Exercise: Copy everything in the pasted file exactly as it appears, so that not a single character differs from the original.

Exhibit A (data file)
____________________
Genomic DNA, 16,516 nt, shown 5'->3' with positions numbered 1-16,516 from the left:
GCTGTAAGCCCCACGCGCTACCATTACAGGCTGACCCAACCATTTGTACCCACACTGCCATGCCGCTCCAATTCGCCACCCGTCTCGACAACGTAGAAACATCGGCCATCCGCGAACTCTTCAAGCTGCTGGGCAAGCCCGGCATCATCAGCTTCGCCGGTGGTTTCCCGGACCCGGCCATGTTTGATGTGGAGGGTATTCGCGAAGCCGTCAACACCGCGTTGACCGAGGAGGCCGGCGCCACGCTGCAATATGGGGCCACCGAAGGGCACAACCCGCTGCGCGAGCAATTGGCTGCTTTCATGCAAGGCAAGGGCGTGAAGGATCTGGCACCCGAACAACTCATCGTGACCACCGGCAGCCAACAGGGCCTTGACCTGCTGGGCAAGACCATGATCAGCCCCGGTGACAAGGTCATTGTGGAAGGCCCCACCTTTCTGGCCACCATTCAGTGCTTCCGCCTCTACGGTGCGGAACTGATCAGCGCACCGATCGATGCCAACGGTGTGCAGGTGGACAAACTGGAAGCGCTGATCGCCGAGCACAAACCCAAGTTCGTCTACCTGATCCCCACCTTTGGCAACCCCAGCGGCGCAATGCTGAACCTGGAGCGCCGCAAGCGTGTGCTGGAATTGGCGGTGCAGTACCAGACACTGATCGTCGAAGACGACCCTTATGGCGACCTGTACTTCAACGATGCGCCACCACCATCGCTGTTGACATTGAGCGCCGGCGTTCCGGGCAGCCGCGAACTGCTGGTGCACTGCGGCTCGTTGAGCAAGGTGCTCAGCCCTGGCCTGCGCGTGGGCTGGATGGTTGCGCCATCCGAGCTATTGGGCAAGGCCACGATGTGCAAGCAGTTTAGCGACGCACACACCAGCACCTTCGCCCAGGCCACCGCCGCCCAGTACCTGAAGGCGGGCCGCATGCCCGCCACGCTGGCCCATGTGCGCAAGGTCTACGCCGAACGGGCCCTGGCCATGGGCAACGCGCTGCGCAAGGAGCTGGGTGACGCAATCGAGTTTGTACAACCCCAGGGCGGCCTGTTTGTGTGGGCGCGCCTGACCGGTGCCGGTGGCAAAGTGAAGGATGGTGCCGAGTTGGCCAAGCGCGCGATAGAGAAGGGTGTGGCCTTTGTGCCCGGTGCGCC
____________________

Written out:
Genomic DNA, 16,516 nt, shown 5'->3' with positions numbered 1-16,516 from the left:
GCTGTAAGCCCCACGCGCTACCATTACAGGCTGACCCAACCATTTGTACCCACACTGCCATGCCGCTCCAATTCGCCACCCGTCTCGACAACGTAGAAACATCGGCCATCCGCGAACTCTTCAAGCTGCTGGGCAAGCCCGGCATCATCAGCTTCGCCGGTGGTTTCCCGGACCCGGCCATGTTTGATGTGGAGGGTATTCGCGAAGCCGTCAACACCGCGTTGACCGAGGAGGCCGGCGCCACGCTGCAATATGGGGCCACCGAAGGGCACAACCCGCTGCGCGAGCAATTGGCTGCTTTCATGCAAGGCAAGGGCGTGAAGGATCTGGCACCCGAACAACTCATCGTGACCACCGGCAGCCAACAGGGCCTTGACCTGCTGGGCAAGACCATGATCAGCCCCGGTGACAAGGTCATTGTGGAAGGCCCCACCTTTCTGGCCACCATTCAGTGCTTCCGCCTCTACGGTGCGGAACTGATCAGCGCACCGATCGATGCCAACGGTGTGCAGGTGGACAAACTGGAAGCGCTGATCGCCGAGCACAAACCCAAGTTCGTCTACCTGATCCCCACCTTTGGCAACCCCAGCGGCGCAATGCTGAACCTGGAGCGCCGCAAGCGTGTGCTGGAATTGGCGGTGCAGTACCAGACACTGATCGTCGAAGACGACCCTTATGGCGACCTGTACTTCAACGATGCGCCACCACCATCGCTGTTGACATTGAGCGCCGGCGTTCCGGGCAGCCGCGAACTGCTGGTGCACTGCGGCTCGTTGAGCAAGGTGCTCAGCCCTGGCCTGCGCGTGGGCTGGATGGTTGCGCCATCCGAGCTATTGGGCAAGGCCACGATGTGCAAGCAGTTTAGCGACGCACACACCAGCACCTTCGCCCAGGCCACCGCCGCCCAGTACCTGAAGGCGGGCCGCATGCCCGCCACGCTGGCCCATGTGCGCAAGGTCTACGCCGAACGGGCCCTGGCCATGGGCAACGCGCTGCGCAAGGAGCTGGGTGACGCAATCGAGTTTGTACAACCCCAGGGCGGCCTGTTTGTGTGGGCGCGCCTGACCGGTGCCGGTGGCAAAGTGAAGGATGGTGCCGAGTTGGCCAAGCGCGCGATAGAGAAGGGTGTGGCCTTTGTGCCCGGTGCGCC